Today we are driving north to Clarksville, Dover and Johnsonville to visit several forts and battlefields.
I will include Fort Defiance located in Clarksville and Johnsonville Historic Park in this blog even though Johnsonville was after Fort Donelson.
Fort Defiance in Clarksville, TN is a Civil War Park and Interpretive Center with earthworks and cannons. The fort is located 200 feet above the Cumberland River. The area was originally inhabited by Native Americans centuries ago. Settlers began arriving in the late 18th century and it became a trading post and settlement.During the Civil War, Confederates chose the hilltop to erect a fort to defend the river approach to Clarksville. In 1862, Union forces captured the fort and used it for the remainder of the war. The site was also a magnet for runaway slaves and freedmen. They found work in and around the fort.
|Fort Defiance Signage|
|Bringing the War to Clarksville Signage|
|Fort Defiance Site|
|Ex slaves and Freedmen at Fort Defiance|
Johnsonville SHP is located on the eastern bank of Kentucky Lake (Tennessee River) in Tennessee. The park features exhibits focusing on the 1864 battle fought here, two preserved Civil War fortifications and earthworks. The town was named for Andrew Johnson who served as Tennessee's Union Military Governor during the Civil War and became the 17th President after Lincoln's assassination in 1865.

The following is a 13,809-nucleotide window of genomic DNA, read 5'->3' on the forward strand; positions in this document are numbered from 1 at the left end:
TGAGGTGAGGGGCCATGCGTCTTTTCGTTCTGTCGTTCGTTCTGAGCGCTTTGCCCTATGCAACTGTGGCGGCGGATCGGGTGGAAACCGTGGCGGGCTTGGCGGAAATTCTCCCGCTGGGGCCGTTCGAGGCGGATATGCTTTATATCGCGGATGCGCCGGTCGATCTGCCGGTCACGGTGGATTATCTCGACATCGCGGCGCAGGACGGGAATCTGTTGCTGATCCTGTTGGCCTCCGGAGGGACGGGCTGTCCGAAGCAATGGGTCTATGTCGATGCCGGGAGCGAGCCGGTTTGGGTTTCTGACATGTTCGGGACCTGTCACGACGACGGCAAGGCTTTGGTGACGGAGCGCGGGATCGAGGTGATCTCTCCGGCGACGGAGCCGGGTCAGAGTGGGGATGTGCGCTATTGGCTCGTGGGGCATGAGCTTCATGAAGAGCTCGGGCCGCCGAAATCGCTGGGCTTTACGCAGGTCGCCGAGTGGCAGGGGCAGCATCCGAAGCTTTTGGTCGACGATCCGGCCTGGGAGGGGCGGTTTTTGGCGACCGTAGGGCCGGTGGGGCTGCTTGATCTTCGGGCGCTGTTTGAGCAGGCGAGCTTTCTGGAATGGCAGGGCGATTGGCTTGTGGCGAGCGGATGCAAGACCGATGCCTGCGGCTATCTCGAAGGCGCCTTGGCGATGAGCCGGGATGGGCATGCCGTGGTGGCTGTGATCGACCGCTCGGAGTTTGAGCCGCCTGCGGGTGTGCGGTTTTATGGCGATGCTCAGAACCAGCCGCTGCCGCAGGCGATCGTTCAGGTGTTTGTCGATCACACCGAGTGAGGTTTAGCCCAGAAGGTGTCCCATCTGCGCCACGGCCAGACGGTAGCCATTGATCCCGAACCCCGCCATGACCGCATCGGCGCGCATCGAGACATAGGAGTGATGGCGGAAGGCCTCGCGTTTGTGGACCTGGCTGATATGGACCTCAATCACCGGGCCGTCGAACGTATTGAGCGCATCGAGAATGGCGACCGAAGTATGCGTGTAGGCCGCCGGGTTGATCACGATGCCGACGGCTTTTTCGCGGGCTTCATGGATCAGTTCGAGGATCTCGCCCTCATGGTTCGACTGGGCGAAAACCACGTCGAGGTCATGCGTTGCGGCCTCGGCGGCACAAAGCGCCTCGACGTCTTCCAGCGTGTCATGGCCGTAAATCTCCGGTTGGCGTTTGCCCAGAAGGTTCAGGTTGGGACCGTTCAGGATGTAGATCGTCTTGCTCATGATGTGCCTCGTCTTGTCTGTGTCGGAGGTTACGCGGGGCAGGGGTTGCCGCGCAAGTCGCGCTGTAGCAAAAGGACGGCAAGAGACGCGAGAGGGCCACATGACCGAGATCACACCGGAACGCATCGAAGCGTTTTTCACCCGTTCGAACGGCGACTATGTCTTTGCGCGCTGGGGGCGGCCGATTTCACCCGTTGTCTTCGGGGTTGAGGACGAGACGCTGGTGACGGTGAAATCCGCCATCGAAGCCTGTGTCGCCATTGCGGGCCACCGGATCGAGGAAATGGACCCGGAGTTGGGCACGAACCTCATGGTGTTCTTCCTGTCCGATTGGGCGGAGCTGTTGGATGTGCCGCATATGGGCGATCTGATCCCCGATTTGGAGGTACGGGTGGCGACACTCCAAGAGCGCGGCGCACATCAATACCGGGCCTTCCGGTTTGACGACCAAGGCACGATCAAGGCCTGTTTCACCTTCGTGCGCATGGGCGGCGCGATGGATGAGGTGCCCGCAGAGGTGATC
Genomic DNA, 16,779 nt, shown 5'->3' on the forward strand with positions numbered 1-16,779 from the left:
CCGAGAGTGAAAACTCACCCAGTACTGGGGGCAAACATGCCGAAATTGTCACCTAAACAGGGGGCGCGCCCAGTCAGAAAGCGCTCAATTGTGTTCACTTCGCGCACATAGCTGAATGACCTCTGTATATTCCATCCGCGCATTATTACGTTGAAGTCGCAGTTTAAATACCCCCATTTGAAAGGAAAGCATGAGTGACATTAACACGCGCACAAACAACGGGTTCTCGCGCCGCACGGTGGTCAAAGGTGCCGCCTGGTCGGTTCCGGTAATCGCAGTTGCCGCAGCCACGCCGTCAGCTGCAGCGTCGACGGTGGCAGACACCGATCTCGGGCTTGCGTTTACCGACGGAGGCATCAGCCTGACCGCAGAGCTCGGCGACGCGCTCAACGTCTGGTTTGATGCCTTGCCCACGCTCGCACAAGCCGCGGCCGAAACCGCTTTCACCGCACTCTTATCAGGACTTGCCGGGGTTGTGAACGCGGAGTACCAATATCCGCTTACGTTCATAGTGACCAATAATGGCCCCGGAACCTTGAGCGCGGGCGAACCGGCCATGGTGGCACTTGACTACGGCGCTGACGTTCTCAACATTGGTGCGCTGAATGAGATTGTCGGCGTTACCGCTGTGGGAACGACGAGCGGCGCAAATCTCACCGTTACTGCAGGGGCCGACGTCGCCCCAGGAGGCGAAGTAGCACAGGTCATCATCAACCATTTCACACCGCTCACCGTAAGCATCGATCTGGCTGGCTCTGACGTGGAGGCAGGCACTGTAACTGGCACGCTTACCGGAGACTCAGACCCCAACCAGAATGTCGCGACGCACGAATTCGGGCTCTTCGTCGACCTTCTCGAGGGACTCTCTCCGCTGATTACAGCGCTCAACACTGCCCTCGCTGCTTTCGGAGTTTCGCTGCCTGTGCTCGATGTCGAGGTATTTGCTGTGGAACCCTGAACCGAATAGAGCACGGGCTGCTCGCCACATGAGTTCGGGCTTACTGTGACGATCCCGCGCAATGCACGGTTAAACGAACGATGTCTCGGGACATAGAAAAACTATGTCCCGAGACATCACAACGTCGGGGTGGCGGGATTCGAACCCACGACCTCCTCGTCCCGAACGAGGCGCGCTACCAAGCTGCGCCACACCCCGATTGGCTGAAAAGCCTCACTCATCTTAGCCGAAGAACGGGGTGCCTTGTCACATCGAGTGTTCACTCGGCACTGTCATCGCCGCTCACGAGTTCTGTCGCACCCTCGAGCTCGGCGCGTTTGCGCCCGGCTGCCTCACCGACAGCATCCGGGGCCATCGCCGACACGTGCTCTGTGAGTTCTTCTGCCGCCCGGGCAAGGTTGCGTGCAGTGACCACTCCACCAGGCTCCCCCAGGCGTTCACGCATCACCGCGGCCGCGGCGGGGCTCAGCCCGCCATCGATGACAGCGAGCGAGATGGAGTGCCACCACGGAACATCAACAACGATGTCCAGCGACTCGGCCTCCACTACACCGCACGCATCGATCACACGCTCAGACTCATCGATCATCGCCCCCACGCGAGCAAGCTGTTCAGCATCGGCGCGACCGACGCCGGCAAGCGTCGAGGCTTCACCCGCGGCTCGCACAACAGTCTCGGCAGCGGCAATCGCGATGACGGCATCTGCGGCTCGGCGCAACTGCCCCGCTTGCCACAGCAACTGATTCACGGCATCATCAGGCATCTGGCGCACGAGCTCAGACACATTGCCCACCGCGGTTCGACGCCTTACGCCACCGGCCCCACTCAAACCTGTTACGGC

|Entrance to Park|
|Old Johnsonville Plaques|
Union leaders built a huge supply depot which at the time was known as Lucas Landing and in 1863, Union General Rosecrans ordered completion of a single track Nashville and Northwestern Railroad constructed by nearly 7,000 African American civilians. In may 1864 the Union Supply Depot was completed. Union soldiers constructed a redoubt equipped with artillery and rifle pits to protect from a Confederate attack.
|Rifle Pit Signage|
|Artillery Facing Tennessee River|
On 4 November, 1864, Confederate General Forrest attacked Johnsonville from across the river upon anchored Union Naval ships and supplies on the riverfront. Fearing capture, Commander Thompson ordered the burning of naval transports docked at the wharf. The fire spread and quickly consumed most of the depot's buildings causing more than $6 million in damages. After the battle, some of the depot was rebuilt as well as a second larger Redoubt. After the Confederate defeat in Nashville in December of 1864, the Union abandoned Johnsonville.
|Supply Depot Signage|
|Attack of Naval Fleet on Tennessee River|
After the war, the town saw success as a railroad town and existed for another 80 years until in 1944 when the TVA flooded the Tennessee River thus forming Kentucky Lake .